Some comparisons. First up, we have a RED Soundwave and a Super7 Leonardo, another 4H design.

Krampus is a pretty wicked design that’s going to look good whether you display him with Christmas stuff, monsters, or your Mythic Legions. He poses well enough, and best of all, he can hold his accessories without toppling over. The backdrop is an awesome little bonus too, and the only drawback I have with him is that returning him to his box would be a challenge. I really have no desire to unthread the basket nor do I want to remove that tail to get him back in his bubble. With my seasonal figures, I usually put them away after the holidays, but Krampus will likely find a new home on a shelf somewhere. And that’s not really a bad problem to have as this is a figure I want to look at year round. And if my kids start acting up, maybe I should just convince them Krampus operates like that cursed Elf on a Shelf and start moving him every morning. That will probably give them nightmares though, so maybe it’s best that I don’t.

And here he is with another fantasy character in Drizz’t from Hasbro’s very short-lived D&D line and a fellow hooved character in NECA’s Groundchuck.

If you wish to get a Krampus figure of your very own, well, I’m afraid it’s sold out. Four Horsemen made it sound like this is just the first Krampus they’re doing, so maybe he comes back next year in another form. If this is the Krampus you need then you’re going to have to pony up some extra money on the secondary market or hope someone that got one decides they don’t need it. The figure retailed for $50 which is already pricey for a 7″ action figure. While I like it, I definitely wouldn’t have much of an appetite to pay much more than that. Good luck if you’re in the market. As for the rest of you, hopefully this is the only Krampus that visits your house this Christmas!

Merry Christmas, pal!

Misfits Holiday Fiend Figure from NECA

2020 will be remembered for a lot of things, many of them not good. One non-negative aspect of 2020 that will be memorable for me was that it was the year I really got back into toy collecting. Most of that was courtesy of NECA toys and their various Teenage Mutant Ninja Turtles lines. Those started hitting retail in 2019, but that year was largely a catch-up year as NECA rolled out figures to market that had previously been made available as convention exclusives, which I had purchased at the time. The first new to me figure release came in November of 2019 in the form of the cartoon Bebop and Rocksteady two-pack. Waves 3 and 4 hit in 2020 along with new releases in the movie line such as Casey Jones and Super Shredder. Super7 got in on the fun too launching its own line of TMNT products and I didn’t just stop with that brand. I also got figures from Hasbro, Bandai, and more as the lack of entertainment options and stay-at-home orders had me turning to toys to fill time.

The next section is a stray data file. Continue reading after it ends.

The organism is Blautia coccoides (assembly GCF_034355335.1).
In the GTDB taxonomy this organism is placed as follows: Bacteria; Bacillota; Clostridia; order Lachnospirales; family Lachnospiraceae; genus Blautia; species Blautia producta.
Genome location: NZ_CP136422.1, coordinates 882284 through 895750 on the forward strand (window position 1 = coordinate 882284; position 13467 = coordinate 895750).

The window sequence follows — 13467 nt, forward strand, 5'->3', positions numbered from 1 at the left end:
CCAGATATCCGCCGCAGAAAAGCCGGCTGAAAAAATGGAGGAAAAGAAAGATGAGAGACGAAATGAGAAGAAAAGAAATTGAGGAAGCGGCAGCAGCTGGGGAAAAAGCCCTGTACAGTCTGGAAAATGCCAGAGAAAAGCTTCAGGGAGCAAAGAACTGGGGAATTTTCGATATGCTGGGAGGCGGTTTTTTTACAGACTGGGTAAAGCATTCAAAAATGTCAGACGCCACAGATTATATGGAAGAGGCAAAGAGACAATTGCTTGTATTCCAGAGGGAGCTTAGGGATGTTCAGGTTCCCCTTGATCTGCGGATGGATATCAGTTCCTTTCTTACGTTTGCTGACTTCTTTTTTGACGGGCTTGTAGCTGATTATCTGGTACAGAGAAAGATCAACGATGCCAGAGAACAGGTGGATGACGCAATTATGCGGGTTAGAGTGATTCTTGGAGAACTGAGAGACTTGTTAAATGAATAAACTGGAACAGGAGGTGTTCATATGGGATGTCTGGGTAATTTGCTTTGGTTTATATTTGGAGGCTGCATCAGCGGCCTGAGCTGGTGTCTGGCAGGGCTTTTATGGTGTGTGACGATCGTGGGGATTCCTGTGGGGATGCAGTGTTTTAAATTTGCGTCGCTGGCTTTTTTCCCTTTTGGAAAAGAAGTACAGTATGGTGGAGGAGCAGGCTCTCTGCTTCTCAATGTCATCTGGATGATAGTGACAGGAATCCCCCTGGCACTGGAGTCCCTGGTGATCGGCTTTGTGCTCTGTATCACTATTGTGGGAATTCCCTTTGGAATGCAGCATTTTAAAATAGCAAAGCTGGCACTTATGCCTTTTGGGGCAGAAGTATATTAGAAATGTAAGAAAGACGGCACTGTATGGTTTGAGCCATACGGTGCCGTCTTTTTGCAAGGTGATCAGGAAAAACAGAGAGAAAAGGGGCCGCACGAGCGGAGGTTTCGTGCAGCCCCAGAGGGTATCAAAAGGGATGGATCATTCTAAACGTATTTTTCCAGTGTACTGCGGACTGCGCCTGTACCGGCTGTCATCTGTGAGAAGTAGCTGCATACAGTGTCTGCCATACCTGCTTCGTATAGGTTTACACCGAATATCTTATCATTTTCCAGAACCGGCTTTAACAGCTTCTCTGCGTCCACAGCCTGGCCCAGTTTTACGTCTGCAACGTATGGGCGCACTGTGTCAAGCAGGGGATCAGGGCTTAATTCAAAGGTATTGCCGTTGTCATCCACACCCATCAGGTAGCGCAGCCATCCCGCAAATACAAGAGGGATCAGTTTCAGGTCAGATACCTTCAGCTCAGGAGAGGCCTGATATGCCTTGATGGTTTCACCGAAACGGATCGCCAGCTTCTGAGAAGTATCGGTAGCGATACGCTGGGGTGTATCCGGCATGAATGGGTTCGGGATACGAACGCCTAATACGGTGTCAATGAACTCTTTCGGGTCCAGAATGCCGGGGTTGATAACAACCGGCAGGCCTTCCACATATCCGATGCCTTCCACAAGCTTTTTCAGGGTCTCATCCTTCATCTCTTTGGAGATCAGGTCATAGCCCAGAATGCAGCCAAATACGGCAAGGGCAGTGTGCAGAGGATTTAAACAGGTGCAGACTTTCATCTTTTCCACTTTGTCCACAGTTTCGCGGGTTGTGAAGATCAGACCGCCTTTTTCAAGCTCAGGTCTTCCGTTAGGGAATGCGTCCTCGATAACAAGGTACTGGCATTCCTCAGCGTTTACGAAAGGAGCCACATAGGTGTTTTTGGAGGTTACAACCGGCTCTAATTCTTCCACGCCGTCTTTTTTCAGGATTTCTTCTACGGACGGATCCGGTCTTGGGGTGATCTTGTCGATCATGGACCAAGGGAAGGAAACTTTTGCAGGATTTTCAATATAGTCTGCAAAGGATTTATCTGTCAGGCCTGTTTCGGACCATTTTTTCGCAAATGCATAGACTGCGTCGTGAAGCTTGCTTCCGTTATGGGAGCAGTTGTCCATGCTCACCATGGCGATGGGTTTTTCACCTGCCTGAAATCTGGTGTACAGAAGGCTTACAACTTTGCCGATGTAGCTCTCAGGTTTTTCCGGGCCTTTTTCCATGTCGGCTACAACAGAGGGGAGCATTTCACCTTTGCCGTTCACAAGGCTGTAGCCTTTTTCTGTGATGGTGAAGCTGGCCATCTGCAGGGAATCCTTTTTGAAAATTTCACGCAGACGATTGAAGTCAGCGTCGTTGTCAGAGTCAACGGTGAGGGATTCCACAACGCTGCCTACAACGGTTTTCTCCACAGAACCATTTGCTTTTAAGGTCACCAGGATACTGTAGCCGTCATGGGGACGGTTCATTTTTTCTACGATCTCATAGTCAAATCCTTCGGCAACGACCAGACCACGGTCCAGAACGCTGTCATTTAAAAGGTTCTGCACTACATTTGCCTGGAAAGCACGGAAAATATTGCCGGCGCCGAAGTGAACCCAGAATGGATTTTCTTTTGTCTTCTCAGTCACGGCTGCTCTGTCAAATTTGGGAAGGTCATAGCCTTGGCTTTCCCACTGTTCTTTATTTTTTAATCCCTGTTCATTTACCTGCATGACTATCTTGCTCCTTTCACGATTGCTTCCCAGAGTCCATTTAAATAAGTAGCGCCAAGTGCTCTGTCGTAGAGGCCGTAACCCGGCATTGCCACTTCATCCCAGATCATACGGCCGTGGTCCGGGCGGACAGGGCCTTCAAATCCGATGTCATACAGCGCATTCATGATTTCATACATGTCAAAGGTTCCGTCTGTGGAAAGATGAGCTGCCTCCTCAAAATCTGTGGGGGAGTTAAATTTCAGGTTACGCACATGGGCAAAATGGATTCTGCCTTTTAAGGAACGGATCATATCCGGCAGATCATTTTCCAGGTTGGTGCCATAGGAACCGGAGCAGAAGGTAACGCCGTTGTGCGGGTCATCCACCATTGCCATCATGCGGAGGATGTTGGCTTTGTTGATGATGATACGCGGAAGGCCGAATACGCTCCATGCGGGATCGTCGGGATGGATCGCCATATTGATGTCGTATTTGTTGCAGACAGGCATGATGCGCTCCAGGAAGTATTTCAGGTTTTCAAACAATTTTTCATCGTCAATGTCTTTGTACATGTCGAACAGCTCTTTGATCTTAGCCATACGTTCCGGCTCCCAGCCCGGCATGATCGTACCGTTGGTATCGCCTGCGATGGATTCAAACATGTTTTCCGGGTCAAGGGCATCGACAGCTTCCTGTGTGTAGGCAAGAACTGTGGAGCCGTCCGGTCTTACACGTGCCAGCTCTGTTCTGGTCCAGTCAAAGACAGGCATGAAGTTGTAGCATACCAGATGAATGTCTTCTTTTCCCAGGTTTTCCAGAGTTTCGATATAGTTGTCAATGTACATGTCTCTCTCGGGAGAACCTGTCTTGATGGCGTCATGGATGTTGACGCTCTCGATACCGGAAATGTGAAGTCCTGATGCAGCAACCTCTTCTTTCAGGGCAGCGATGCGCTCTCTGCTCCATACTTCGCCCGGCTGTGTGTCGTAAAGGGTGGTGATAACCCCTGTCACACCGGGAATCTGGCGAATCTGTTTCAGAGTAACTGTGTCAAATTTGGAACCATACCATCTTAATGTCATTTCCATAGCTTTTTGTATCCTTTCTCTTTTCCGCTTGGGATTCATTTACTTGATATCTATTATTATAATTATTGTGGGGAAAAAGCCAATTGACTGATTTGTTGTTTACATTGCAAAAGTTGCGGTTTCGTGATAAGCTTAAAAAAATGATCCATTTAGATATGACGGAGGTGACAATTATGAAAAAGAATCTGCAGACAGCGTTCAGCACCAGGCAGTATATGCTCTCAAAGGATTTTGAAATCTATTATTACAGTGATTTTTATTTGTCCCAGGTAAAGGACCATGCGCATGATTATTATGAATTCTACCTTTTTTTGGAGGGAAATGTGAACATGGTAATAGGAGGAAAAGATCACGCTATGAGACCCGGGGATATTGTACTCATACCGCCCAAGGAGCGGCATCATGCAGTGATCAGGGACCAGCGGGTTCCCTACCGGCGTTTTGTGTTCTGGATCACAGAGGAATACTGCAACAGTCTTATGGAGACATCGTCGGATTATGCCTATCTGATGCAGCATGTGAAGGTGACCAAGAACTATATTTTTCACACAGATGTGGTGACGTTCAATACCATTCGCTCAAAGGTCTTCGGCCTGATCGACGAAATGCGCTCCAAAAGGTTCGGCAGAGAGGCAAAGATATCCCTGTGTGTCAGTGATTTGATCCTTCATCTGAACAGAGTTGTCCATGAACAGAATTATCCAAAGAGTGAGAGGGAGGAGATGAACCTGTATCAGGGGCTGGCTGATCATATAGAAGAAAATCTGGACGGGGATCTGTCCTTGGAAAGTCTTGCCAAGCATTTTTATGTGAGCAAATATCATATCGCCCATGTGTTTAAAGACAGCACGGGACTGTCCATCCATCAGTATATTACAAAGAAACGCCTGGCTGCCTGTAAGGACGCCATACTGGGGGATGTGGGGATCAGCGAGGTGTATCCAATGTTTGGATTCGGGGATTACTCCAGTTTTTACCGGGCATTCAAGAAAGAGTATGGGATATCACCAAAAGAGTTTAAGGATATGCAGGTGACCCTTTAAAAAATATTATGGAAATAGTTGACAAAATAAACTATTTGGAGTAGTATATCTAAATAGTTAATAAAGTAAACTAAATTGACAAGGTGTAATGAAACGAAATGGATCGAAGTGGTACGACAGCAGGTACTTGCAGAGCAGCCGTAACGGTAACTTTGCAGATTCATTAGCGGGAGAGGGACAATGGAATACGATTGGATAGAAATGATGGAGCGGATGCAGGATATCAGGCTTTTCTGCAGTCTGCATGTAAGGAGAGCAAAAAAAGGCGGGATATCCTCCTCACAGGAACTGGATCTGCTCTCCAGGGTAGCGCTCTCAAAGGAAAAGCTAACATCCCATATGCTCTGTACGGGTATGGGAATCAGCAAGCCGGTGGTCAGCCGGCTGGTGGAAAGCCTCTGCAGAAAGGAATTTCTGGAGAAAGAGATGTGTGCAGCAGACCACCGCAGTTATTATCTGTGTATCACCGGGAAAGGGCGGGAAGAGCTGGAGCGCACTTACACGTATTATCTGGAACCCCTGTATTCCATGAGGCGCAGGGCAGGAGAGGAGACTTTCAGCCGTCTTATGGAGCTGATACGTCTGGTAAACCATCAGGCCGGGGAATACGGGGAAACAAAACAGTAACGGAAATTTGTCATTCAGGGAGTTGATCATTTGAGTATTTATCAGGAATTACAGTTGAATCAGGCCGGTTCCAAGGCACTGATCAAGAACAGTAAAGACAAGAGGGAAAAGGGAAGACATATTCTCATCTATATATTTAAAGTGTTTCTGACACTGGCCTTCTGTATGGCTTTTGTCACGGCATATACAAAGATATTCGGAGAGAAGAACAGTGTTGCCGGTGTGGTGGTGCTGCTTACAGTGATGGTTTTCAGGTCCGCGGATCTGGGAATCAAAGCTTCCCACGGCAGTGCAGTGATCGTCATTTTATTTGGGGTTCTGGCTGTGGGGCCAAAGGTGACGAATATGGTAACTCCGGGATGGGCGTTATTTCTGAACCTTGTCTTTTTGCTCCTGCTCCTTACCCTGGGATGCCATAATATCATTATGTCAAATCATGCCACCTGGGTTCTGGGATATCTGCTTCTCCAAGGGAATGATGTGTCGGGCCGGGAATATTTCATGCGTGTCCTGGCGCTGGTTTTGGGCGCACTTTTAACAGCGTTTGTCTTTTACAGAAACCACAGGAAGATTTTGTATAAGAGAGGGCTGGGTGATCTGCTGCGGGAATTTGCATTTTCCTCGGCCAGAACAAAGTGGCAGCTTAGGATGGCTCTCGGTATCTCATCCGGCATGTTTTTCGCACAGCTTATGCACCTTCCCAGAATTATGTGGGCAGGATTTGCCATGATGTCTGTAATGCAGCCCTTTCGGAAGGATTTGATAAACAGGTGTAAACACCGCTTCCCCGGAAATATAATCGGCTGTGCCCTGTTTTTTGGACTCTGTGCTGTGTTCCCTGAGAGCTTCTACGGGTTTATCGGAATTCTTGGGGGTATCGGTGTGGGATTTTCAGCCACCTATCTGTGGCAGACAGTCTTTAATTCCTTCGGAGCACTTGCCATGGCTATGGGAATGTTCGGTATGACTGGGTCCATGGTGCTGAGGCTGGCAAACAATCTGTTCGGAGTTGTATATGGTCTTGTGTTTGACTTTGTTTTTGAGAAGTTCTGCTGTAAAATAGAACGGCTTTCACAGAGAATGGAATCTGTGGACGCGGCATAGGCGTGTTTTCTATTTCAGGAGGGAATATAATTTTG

Since 2020 ended up being a big year for toys on this blog, it seems only fitting to interrupt the annual Christmas Spot advent calendar (don’t worry, this doesn’t replace a normal entry) with a holiday themed toy review. In this case, it’s the Holiday Fiend action figure from NECA. The Fiend, also known as The Crimson Ghost or Misfits Ghost, is the mascot of the horror-punk band The Misfits. When it comes to Misfits fandom, there have been two camps for the past 25 years: the Glenn Danzig camp and the Jerry Only camp. Sometimes the fandoms have overlapped, but for the most part fans seem to pick sides. For me, I was always team Glenn. Nothing personal when it comes to Only, but I just never liked his version of The Misfits. The original band broke-up in 83, and it wasn’t until the mid-90s that Only and his brother Doyle tried to resurrect the band. After some litigation with their former frontman, it was decided the two individuals would share merchandising rights to The Misfits and that Only could continue the band without Danzig. Shockingly, The Misfits have now existed as a Jerry Only band far longer than it did with Glenn Danzig as the singer and songwriter of the group.

Santa Fiend has come to town!
He’s got a bag that’s filled with…something.

Since I wasn’t a fan of “The Newfits,” I tended to avoid the merch put out by that band. I did end up with a t-shirt here and there, but I tended to only buy stuff that Danzig put out. The same has been true of the various dolls and toys that have come out over the years, including the original release of this figure I’m about to talk about. The original NECA release of The Fiend is clearly an homage to the album cover of American Psycho, the big come-back record for Jerry’s version of The Misfits. Being that, I never had much interest in it. Throw in a dash of Christmas though and now you have my attention! I’ve managed to resist Christmas themed releases before with The Misfits. Only’s band even covered the holiday classic “You’re a Mean One, Mr. Grinch” and released it as a single with artwork basically depicting a mash-up of the classic character with the Misfits Fiend. I was able to resist though, and it was made easier by the fact that the cover was really not very good. I’ve caved this time though and it’s time to find out if that was worth it.